Building maintenance can feel like playing the waiting game – things will need repair eventually, and when something breaks, a fast response can usually minimize damage and repair costs. However, taking a proactive stance on maintenance can save you money and hassle by taking care of small issues before they turn into larger, costly problems.
One good example of the possibility for proactive maintenance is your building’s furnace and air conditioning. Replacing the cheap filters on schedule will help extend the lifetime of these costly appliances. The money and effort required to do this are nothing compared to the cost of a new furnace, yet many building managers procrastinate on this type of simple, preventative maintenance. Plumbing and electrical wiring issues are another classic example of issues that start small but could do large amounts of damage if not handled proactively.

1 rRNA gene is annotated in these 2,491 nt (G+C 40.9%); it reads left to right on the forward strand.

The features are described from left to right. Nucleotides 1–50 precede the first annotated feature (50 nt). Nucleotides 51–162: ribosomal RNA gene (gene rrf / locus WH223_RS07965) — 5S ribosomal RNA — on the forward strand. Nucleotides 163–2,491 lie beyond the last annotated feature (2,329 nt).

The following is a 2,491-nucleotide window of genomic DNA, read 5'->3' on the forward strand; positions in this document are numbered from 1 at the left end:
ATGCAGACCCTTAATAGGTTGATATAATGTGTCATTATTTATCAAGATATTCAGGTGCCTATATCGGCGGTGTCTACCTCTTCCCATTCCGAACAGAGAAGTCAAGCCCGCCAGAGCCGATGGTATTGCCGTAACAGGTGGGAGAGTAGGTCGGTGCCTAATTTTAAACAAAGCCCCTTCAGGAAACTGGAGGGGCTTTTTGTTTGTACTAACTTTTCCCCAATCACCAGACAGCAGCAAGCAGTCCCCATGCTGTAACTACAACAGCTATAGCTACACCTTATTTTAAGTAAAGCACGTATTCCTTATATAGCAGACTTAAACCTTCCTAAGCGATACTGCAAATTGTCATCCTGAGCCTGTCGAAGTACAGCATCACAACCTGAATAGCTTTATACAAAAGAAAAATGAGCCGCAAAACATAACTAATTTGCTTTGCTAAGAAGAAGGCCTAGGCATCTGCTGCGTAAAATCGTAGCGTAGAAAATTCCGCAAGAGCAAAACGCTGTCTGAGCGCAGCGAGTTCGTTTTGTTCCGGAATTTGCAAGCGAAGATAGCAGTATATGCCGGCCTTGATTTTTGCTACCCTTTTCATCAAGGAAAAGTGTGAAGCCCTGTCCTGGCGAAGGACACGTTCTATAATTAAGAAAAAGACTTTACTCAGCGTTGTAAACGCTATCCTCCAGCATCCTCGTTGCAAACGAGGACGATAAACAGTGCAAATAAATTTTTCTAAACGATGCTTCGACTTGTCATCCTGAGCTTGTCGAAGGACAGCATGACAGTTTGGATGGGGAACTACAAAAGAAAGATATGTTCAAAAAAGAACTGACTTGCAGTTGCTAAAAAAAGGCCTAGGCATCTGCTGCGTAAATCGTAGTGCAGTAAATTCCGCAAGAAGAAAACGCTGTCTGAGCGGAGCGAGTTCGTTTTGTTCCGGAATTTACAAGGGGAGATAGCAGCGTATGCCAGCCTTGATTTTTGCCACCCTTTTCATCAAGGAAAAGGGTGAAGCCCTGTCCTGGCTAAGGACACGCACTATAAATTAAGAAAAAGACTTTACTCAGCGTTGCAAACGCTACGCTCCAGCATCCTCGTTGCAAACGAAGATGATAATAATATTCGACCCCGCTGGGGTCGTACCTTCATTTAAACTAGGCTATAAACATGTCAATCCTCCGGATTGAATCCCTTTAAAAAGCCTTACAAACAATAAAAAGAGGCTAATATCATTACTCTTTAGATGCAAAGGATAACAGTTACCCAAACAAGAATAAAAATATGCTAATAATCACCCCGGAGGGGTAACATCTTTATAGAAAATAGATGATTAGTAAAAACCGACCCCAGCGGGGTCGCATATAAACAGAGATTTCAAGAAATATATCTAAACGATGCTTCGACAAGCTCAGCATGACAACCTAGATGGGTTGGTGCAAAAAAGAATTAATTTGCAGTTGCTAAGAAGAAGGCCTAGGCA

The building’s roof should be monitored closely, especially when it reaches half of its expected lifespan. If there are any areas where water tends to accumulate, a close eye should be kept for damage in these spots. Once a leak develops, things can deteriorate quickly, so trouble spots should be reinforced early. Modern membrane roofing is easy and inexpensive to patch, but water damage can be very costly once it occurs.
Doing the appropriate tuck-and-point work on brick exteriors can prevent the exterior from deteriorating further and stop larger cracks from forming. The same applies to concrete and asphalt surfaces around the building. These materials are resilient to a point, but once cracks appear, potholes develop quickly. Sealing these cracks once a year (usually in early spring, before showers have a chance to wash material away) will prevent the need for more expensive repairs.
As the saying goes, an ounce of prevention is worth a pound of cure. Keeping a vigilant eye on building maintenance — spending the little extra money and effort now — will keep larger problems at bay. And it always pays off in the long run.